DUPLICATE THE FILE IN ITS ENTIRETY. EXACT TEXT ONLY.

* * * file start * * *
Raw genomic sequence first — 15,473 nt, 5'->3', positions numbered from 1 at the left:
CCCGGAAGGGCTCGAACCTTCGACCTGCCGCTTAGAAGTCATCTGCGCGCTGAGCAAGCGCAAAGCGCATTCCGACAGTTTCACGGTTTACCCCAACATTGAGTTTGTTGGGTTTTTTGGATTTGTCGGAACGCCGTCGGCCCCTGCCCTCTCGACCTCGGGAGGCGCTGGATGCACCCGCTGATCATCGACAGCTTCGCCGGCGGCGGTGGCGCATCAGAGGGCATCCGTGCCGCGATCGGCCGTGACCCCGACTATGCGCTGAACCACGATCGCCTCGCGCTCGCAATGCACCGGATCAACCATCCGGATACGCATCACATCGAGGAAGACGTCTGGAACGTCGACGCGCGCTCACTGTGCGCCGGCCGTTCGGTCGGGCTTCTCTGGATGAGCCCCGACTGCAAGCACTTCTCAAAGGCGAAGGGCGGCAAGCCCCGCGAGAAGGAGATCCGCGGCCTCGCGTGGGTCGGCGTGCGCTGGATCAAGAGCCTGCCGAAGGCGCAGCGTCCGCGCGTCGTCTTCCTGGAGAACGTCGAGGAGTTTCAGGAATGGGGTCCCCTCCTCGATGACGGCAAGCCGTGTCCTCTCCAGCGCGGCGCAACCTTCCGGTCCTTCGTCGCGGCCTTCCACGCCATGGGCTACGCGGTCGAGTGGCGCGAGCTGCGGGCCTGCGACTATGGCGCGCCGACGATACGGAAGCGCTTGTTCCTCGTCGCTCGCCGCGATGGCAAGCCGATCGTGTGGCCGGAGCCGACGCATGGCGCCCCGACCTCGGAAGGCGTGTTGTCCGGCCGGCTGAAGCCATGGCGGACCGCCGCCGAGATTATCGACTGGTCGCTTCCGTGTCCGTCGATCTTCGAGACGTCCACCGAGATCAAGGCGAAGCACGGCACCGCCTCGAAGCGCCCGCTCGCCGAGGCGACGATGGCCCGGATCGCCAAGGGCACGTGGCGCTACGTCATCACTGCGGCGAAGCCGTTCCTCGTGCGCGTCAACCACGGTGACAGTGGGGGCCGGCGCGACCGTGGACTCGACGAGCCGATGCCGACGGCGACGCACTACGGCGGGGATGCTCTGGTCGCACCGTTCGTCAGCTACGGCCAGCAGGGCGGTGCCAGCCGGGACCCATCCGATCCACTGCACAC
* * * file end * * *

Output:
Raw genomic sequence first — 15,473 nt, 5'->3', positions numbered from 1 at the left:
CCCGGAAGGGCTCGAACCTTCGACCTGCCGCTTAGAAGTCATCTGCGCGCTGAGCAAGCGCAAAGCGCATTCCGACAGTTTCACGGTTTACCCCAACATTGAGTTTGTTGGGTTTTTTGGATTTGTCGGAACGCCGTCGGCCCCTGCCCTCTCGACCTCGGGAGGCGCTGGATGCACCCGCTGATCATCGACAGCTTCGCCGGCGGCGGTGGCGCATCAGAGGGCATCCGTGCCGCGATCGGCCGTGACCCCGACTATGCGCTGAACCACGATCGCCTCGCGCTCGCAATGCACCGGATCAACCATCCGGATACGCATCACATCGAGGAAGACGTCTGGAACGTCGACGCGCGCTCACTGTGCGCCGGCCGTTCGGTCGGGCTTCTCTGGATGAGCCCCGACTGCAAGCACTTCTCAAAGGCGAAGGGCGGCAAGCCCCGCGAGAAGGAGATCCGCGGCCTCGCGTGGGTCGGCGTGCGCTGGATCAAGAGCCTGCCGAAGGCGCAGCGTCCGCGCGTCGTCTTCCTGGAGAACGTCGAGGAGTTTCAGGAATGGGGTCCCCTCCTCGATGACGGCAAGCCGTGTCCTCTCCAGCGCGGCGCAACCTTCCGGTCCTTCGTCGCGGCCTTCCACGCCATGGGCTACGCGGTCGAGTGGCGCGAGCTGCGGGCCTGCGACTATGGCGCGCCGACGATACGGAAGCGCTTGTTCCTCGTCGCTCGCCGCGATGGCAAGCCGATCGTGTGGCCGGAGCCGACGCATGGCGCCCCGACCTCGGAAGGCGTGTTGTCCGGCCGGCTGAAGCCATGGCGGACCGCCGCCGAGATTATCGACTGGTCGCTTCCGTGTCCGTCGATCTTCGAGACGTCCACCGAGATCAAGGCGAAGCACGGCACCGCCTCGAAGCGCCCGCTCGCCGAGGCGACGATGGCCCGGATCGCCAAGGGCACGTGGCGCTACGTCATCACTGCGGCGAAGCCGTTCCTCGTGCGCGTCAACCACGGTGACAGTGGGGGCCGGCGCGACCGTGGACTCGACGAGCCGATGCCGACGGCGACGCACTACGGCGGGGATGCTCTGGTCGCACCGTTCGTCAGCTACGGCCAGCAGGGCGGTGCCAGCCGGGACCCATCCGATCCACTGCACAC